US International Development Finance Corporation (US DFC), the mega-development institution born from the merger in 2019 of Opic (loans to structures registered in the United States for international projects) and Development Credit Authority (lending entity of the ‘USAid) saw its investment stock ceiling double to $60 billion. The management of this structure belongs to Scott Nathan, appointed in August by Joe Biden. A veteran of finance, who worked for the investment fund The Baupost Group, this holder of an MBA from Harvard Business School had worked as a special representative for Commercial Affairs at the State Department during Obama’s mandates.

In the African apparatus of the Biden administration, it is also necessary to mention Oren E. Whyche-Shaw. The former executive of the Treasury Department and USAid, where she spent eight years, claims to have provided “8.1 billion dollars in aid to 42 African countries”. The US presidency chose her in September to be “United States Administrator at the African Development Bank for a five-year term”.

His predecessor J. Steven Dowd found himself at the heart of the controversies which marked the end of the first mandate of the current president of the AfDB, with some accusing him of supporting dissidents and “whistleblowers” who contested the governance of Akinwumi Adesina. An independent audit report cleared him of all suspicion. Oren E. Whyche-Shaw is familiar with the pan-African institution, where she headed the “Private Sector Investment Operations” division between 1998 and 2000.

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By virtue of its vast powers of financial sanctions which can affect any personality, companies or banks having recourse to the “greenback”, American diplomacy is never entirely separated from an economic superego. The result: very strong cooperation between the Secretary of the Treasury, Anthony Blinkenthe country’s top diplomat, and the powerful Treasury Secretary, Janet Yellenwhose department draws up and enforces the sanctions lists.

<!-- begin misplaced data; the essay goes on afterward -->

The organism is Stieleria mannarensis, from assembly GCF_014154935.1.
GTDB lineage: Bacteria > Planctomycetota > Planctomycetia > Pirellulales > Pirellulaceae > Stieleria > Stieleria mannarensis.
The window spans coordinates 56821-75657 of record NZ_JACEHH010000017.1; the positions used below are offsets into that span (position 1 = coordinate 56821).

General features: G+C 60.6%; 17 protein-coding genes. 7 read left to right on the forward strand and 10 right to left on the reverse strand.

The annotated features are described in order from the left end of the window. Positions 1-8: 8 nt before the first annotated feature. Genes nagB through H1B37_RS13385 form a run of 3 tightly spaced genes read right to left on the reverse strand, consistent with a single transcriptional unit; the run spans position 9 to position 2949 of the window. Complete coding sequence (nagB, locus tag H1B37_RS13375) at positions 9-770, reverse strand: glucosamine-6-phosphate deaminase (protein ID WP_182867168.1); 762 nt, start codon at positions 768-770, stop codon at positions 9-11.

Gabon is a world leader in climate

The latter is assisted in most of her functions by the Deputy Secretary to the Treasury, Adewale “Wally” Adeyemo, born in Nigeria in 1981, graduated from Berkeley and Yale, former Deputy National Security Advisor during the administration of Barack Obama, of which he was the first president of the eponymous foundation (2019-2021). Career diplomat, passed by Nigeria, Kenya, Gambia and Liberia, Linda Thomas Greenfield has been the United States’ ambassador to the United Nations since February 2021, where she has multiplied her interventions on subjects related to climate change and its effects in the countries of the South, welcoming in particular “the role of Gabon as a leader global climate”.

Also within the Department of State, the most senior official on continental matters is Mary Catherine Pheeformer Ambassador to South Sudan, Assistant Secretary of State for African Affairs since September, and Trustee of the United States African Development Foundation (USADF), which annually approves more than $30 million in donations for African projects .

Questioned by US senators in July, the diplomat pledged that “US embassies in sub-Saharan Africa will act to address the Chinese challenge to the rules-based international order”, as well as to “expand trade and bilateral investments and to advance the regional objectives of the African Continental Free Trade Area”. From the security ranks, Dana Banks, a former diplomat in South Africa and Togo, now senior director for Africa at the National Security Council, figures prominently in initiatives related to the continent, particularly within the framework of Prosper Africa.